Center Stripe Agave, Thorn-Crested Agave
Agave univittata var. lophantha
a-GAH-vee yoo-nih-vy-TAH-tuh low-FAN-tha
Agave univittata Haw. was named and described by Adrian Hardy Haworth in Philosophical Magazine, or Annals of Chemistry, Mathematics, Astronomy, Natural History and General Science in 1831.
Agave univittata var. lophantha (Schiede ex Kunth) Maire & Weiller is considered a synonym of Agave univittata Haw. It was named and described by René Charles Joseph Ernest Maire and Marc Weiller in 1959 or 1960. Both dates are given by different sources but it was published in 1960). It was first named and described as Agave lophantha by Christian Julius Wilhelm Schiede in Linnaea in 1829 but it wasn’t accepted. Then, in 1850, Karl (Carl) Sigismund Kunth described it again, citing Mr. Schiede’s description, in Enumeratio Plantarum Omnium Hucusque Cognitarum.
Before Agave univittata var. lophantha became a synonym, information says it was indistinguishable from Agave univittata. However, not all Agave univittata have a center stripe.
The species name, univittata, means “one stripe”. The species name, lophantha means “crested flower”.
I bought this Agave in July 2016 from a local Amish Greenhouse, I think probably Mast’s. Even though I always say I am not going to buy plants without labels AGAIN, I always wind up doing just that. This Agave was one of them. I looked off and on for its ID but decided I better make a decision so I can make this page (on December 1, 2017).
I always start out looking at images online when I have no name and clicking on the photos that look similar. This time the first photo I saw that looked similar to my plant led to a website by Stoney Creek Cacti & Gifts. I scrolled down their Agave selection and found the one that looked like mine. It said the name is Agave lophantha splendida. Well, Agave lophantha is a synonym of Agave univittata.
It is so much easier to send photos to an “expert” to ID, but I always try and do it myself first.
The above photo is what it looked like after a winter in the house on May 31, 2017. It didn’t get enough sun and it looks like the leaves stretched. It really doesn’t even look like the same plant.
The leaves of this species grow to around 15” long and are thinner than most Agave. The leaves are rather flat with a thin white edge and white teeth. The needle on the tips of the leaves is brown.
Family: Asparagaceae (formerly Agavaceae)
Origin: Northeast Mexico and Texas.
Zones: 9a-10b (20°-35° F)
Size: 12-18″ tall x 1-2’ wide
Light: Sun to part shade
I have had no problems with this plant. Photos online show plants with longer leaves, so maybe they are supposed to look like this as they get older. This is a smaller Agave, growing no more than 12 to 18″ tall, so it is much more manageable than a few of the larger plants I have grown.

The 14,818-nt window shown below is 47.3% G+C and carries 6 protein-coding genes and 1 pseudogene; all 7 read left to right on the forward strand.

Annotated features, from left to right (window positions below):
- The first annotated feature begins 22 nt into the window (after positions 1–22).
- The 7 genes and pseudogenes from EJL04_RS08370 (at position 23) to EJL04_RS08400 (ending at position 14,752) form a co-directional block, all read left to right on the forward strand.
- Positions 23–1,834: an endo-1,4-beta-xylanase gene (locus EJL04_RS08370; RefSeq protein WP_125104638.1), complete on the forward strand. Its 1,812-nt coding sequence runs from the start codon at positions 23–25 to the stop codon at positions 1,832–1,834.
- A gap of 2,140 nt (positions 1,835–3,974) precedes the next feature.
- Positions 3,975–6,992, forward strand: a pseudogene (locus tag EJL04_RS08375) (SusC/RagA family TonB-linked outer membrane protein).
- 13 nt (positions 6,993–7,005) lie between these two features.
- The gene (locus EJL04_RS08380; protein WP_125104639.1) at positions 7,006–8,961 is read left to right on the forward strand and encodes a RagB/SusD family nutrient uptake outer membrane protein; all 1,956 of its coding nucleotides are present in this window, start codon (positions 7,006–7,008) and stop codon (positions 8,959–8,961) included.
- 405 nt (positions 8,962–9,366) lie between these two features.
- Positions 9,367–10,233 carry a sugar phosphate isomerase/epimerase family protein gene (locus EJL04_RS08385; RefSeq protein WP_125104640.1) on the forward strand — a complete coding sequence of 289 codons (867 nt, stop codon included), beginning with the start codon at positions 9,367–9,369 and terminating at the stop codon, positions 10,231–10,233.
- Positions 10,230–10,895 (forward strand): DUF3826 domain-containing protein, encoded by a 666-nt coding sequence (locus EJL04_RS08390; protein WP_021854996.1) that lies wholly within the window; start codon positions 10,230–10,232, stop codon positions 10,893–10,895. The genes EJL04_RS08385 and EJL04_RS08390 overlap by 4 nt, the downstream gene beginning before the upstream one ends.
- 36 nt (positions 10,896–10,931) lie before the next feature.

The Agave univittata survived the winter in the house in my bedroom and was very glad to get back outside for the summer.
On July 12 I decided the Agave univittata needed to be in a larger pot… I had moved the plant table from behind the shed to the front porch and the potting table to the back porch.
I put it in a 9″ diameter x 6″ tall pot. Now its roots can spread out a little more. Smaller Agave are so much easier to work with than the larger growing species.
The Agave univittata is now on the front porch. I don’t think it has really been getting enough sun…
The Agave univittata made it through another winter and I decided to put it on the back porch for 2019. It will get full sun all day here and maybe it will do better and begin to look more like what an Agave univittata should look like.
The Agave univittata is doing very well and enjoying the full sun on the back porch on 6-19-19.
I will continue adding more photos as time goes by.
Even though Agave lophantha is a synonym, there are still many websites that use that name. Agave lophantha ‘Quadricolor’ is very popular.
I hope you enjoyed this page and maybe found it useful. If you have any comments, questions or suggestions, I would like to hear from you. Please click on “like” if you visited this page. It helps us bloggers stay motivated. 🙂 You can check out the links below for further reading. The links take you directly to the genus and species of this plant.